Within hours of his arrival, our son was diagnosed with a life-threatening birth defect. While he endured major emergency surgery, I wrestled with guilt. What did I do wrong? Did those two drinks before my pregnancy was confirmed cause this? Why is God punishing our child instead of me?
Though I never smoked or did drugs, always ate right, exercised, and followed the doctor’s advice, the questions were incessant; our reality was damning. My baby wasn’t perfect, and it had to be my fault.
Over two decades later, while interviewing moms and dads for Different Dream Parenting: A Practical Guide to Raising a Child with Special Needs, I learned my reaction was normal. One father admitted, “I thought my partying at college had ruined my gene pool. I felt a lot of guilt.” “I was the dad,” another man said. “It was my fault.”
The mom of a 10-year-old fighting cancer said, “Even now it drives me nuts. Did I breathe in something and the fumes were too much? Did I get bad chicken?” And the mother of two children with a condition that weakens joints and muscles said she frequently thought, “I must have caused this.”
A Spiritual Crisis
Left unchecked, unrelenting guilt often leads to a spiritual crisis. A parent’s faith either grows or is abandoned. The resolution of the crisis has a profound effect on the spiritual lives of every member of the family, including the kids.
Ministry workers can walk with parents through their faith crisis by acknowledging it for what it is: a spiritual battle. Recognize that the enemy will use one of two weapons. He will convince parents to gloss over real sins and redefine them as something other than sin. Or, and far more likely, the enemy twists parents’ perceptions so they believe what they’re doing right is wrong. Constant guilt spurs them to fight battles that don’t need winning. Their burden of guilt grows. It’s a vicious cycle.
Real or Imagined?
The ministry worker can help parents discern between real and imagined guilt. This can be done in discipling pairs, group Bible studies, Sunday school classes, or support groups. Start by asking God to reveal truth. Then, examine pertinent scriptures together. Allow parents time to search for any evidence of disobedience in their lives and to work through misconceptions about what Scripture really says.
In rare cases, parents will discover their guilt has its roots in sin. Fetal alcohol syndrome or brain damage due to child abuse comes to mind. When that happens, the guilt cycle ends when parents confess, repent, and move forward. Afterward, walk with the parents by extending forgiveness, providing continued accountability, and encouraging parents to seek counseling or treatment.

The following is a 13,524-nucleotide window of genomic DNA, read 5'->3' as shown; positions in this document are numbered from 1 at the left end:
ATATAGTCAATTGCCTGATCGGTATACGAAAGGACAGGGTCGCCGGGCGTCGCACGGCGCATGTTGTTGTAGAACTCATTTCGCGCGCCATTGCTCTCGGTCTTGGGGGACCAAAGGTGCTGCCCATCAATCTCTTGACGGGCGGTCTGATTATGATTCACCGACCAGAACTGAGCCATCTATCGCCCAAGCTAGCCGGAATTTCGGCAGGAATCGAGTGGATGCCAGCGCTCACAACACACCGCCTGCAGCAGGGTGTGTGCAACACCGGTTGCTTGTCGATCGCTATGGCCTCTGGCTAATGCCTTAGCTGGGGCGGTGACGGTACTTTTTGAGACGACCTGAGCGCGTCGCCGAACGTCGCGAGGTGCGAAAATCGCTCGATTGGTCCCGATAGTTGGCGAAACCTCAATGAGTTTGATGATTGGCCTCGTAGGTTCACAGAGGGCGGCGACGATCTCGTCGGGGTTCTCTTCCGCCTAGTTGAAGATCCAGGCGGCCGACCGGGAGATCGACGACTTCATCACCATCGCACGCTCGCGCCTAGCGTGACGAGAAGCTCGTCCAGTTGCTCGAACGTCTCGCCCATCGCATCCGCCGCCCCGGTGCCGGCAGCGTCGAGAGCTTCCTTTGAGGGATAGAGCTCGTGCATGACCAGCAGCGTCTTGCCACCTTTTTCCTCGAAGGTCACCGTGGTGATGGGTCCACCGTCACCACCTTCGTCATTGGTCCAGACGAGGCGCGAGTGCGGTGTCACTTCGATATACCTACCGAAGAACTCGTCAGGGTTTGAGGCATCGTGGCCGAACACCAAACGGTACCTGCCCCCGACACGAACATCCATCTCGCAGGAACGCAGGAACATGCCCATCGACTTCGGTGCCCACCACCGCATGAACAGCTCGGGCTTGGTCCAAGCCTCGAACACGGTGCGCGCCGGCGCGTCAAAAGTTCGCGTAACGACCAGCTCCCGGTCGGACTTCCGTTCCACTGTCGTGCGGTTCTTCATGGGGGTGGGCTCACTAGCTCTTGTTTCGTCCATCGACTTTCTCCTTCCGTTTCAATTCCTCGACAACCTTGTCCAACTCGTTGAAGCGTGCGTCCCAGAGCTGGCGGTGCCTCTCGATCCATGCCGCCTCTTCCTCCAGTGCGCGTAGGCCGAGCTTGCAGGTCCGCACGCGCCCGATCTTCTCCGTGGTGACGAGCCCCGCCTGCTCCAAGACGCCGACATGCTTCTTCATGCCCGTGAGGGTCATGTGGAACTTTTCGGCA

But for the vast majority of parents, guilt is the result of twisted perceptions. In those cases, the church must compassionately guide them to truthful thinking. These five strategies can lead parents to right perceptions.
Strategy 1: Build relationships of trust where parents can share freely.
Foster these relationships by plugging families into already existing programs such as small fellowship groups. Other options are to create new support groups, match parents with accountability and prayer partners, or encourage organic friendships.
Strategy 2: Reinforce God’s standard of perfection.
A second strategy is to show parents that only Jesus Christ is perfect. When parents understand that all human beings are imperfect in comparison to Christ, they are relieved of a great guilt burden. Their child may be imperfect, but so is every other child.
Strategy 3: Differentiate between a parent’s job and God’s job.
Parents often feel their efforts are inadequate. When they can identify what God put in their control and what remains in His control, they gain a healthier and more realistic understanding of their job. My husband and I learned this lesson when our son was an infant. We couldn’t protect him from pain. But we could comfort and care for him when that ended. Beyond that, we learned to trust God to deal with the traumatic consequences of surgery and medical procedures.
Strategy 4: Teach parents to pray Scripture.
Parents who pray for their children are proactive partners with God. They are doing something important for their kids. When they pray Scripture, they grow more confident because their prayers are in God’s will.
Strategy 5: Recognize when professional help is needed.
Sometimes the challenges of parenting a child with special needs leads to post-traumatic stress disorder (PTSD) or other mental illnesses. In those situations, professional treatment should be recommended, as would be done for a parent who develops diabetes or high blood pressure.
Parents of kids with special needs battle guilt every day. When believers walk through the struggle with them, parents are empowered to disarm spiritual strongholds. With compassionate Christians beside them, parents will win the spiritual battle once they start asking the right question.
Not – What did I do wrong?
But – How is God using our family to make all things right?
Five Scriptures to Study with Parents
2 Samuel 9